His weathered hands still trembled as he held the billfold he had found an hour earlier in the middle of Elm Street. Lately he experienced few pleasures in the long days at home, and walking to Freeze’s Grocery Store for a fresh sack of Bull Durham was the pinnacle. Melvin’s wife was known as a back-slid Baptist for the past ten years but one of the neighbors, Shirley Bassett, convinced her to attend Reverend Dr. Julius P Shoemaker’s tent revival last summer and afterward joined the Iron Creek Holiness Church and adhered to a very strict lifestyle for the past six months. Melvin was also held to a different standard and getting to smoke hand rolled cigarettes was about all that remained of his former lifestyle. Beer and hard liquor was no longer tolerated. Going to the movies or having a television set was forbidden as well as salty language. Melvin loved Joanne but refused her new rules at first, but then the accident occurred.
Eleven years at Morton Oil Company and he had never missed a day. Melvin toiled in the shipping department and loaded pallets of cooking oil to be sold in stores all over the country. Once he had a New Year’s hangover that lasted three days, plus he caught a bad case of the flu, and still he worked ten hour days the whole week. He winced as he recalled looking up at the full pallets of fifty five gallon barrels of refined cooking oil on the fork lift. This part of the plant took the manufactured oil and sent it to the line where it was bottled and shipped. The pallet cracked loud as the cascade of barrels fell. Melvin felt the bone snap below his knee before he fell into the sea of oil and passed out. The company doctor kept saying the injury was not permanent and his half pay disability would run out in three weeks. Joanne had to return to the diaper factory to help keep a roof over their heads and therefore was entitled to mandate new rules of morality. Joanne hated the fact he still smoked and spent many evenings thumbing to find Bible passages that would come right out and say God didn’t like it either. Melvin agree to quit by the end of the year.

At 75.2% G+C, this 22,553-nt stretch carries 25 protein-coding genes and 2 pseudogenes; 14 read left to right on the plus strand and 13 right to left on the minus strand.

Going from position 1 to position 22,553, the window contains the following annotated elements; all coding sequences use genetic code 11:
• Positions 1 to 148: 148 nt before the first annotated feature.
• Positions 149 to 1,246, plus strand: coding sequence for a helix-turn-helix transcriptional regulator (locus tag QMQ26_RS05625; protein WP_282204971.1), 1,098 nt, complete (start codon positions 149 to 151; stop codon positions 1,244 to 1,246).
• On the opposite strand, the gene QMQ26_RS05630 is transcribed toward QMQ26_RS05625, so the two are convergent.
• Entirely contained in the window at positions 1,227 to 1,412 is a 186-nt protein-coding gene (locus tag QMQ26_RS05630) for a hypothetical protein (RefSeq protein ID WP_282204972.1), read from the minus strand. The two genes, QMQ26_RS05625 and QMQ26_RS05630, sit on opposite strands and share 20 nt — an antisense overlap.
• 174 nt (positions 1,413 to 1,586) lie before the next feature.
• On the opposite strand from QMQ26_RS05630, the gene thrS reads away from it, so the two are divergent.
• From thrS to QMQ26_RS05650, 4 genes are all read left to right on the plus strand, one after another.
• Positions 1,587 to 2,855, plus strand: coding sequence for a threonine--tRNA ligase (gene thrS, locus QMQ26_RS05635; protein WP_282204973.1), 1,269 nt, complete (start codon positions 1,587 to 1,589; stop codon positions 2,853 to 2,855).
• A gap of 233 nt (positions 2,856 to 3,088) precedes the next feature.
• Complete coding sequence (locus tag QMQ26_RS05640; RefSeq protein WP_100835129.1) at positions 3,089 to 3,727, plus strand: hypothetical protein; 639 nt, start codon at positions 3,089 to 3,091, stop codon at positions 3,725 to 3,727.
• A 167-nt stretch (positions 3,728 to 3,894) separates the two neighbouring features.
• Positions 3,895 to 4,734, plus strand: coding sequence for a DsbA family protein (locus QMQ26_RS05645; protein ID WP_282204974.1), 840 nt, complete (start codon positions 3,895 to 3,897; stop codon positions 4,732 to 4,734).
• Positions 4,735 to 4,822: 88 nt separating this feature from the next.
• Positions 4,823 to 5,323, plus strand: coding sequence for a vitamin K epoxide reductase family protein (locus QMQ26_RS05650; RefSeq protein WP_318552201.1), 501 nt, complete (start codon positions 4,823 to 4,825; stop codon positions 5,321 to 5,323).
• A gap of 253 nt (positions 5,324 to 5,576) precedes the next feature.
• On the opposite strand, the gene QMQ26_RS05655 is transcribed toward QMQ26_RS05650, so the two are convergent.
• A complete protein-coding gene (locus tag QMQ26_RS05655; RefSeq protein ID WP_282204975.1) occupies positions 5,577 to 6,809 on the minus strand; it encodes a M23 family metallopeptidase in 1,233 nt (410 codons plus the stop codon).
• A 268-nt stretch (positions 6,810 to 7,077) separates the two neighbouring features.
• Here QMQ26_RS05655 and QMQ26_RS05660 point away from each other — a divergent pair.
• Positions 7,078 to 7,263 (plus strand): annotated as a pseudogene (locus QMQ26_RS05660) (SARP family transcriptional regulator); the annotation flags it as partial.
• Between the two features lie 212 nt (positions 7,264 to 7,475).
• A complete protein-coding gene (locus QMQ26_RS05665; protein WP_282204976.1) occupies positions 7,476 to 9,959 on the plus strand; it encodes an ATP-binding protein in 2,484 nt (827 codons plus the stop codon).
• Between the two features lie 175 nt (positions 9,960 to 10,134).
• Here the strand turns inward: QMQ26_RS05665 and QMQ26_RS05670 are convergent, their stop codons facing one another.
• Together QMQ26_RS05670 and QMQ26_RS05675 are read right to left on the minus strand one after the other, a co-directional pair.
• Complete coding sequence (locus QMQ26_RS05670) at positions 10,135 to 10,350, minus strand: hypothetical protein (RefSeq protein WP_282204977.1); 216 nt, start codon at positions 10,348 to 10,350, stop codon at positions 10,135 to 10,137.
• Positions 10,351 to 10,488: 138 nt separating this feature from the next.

That same morning he rolled over and bed and reached for the bottle of aspirin to quell the pain from his leg. Joanne was frying bacon and calling the children to the table for breakfast. Melvin wet down his hair and combed it into a presentable form and joined them. Guilt stabbed him as he waved goodbye to his wife and children as they walked to school and work. He sat on the porch hoping his leg would heal soon and life would return to normal. As they went out of sight, he reached for the sack of Bull Durham and saw it was almost empty. He reasoned there was enough for about half a cigarette. It still hurt to walk. He slowly moved across Elm Street and noticed the leaves were starting to fall and drift into piles. The air was cooler and that meant the hot summer was gone. He almost stepped into the pot hole, that would have caused even more problems, when he saw it lying there. He crossed the street and stopped, looked back and watched as a car went by. Was that a billfold? It must have fallen from someone’s car. Surely they would be back. Melvin waited and grew tired. He wanted to smoke. It was not his wallet.
He wandered around Freeze’s Grocery Store and was reminded how low they were on food. He bought the fifty cent’s worth of tobacco and begin his way back home. When he got to Elm Street, he was surprised the wallet was still resting down in the crater. He was sure someone would have claimed it by now. Melvin watched himself stroll over the pot hole, scoop up the billfold, and jam it in his pocket. No cars or neighbors were in sight. Melvin limped home and went to the kitchen table. Forgetting his tobacco crave, he pulled a wad of currency from the wallet and sweated as he counted.
Come back Friday for more of this story…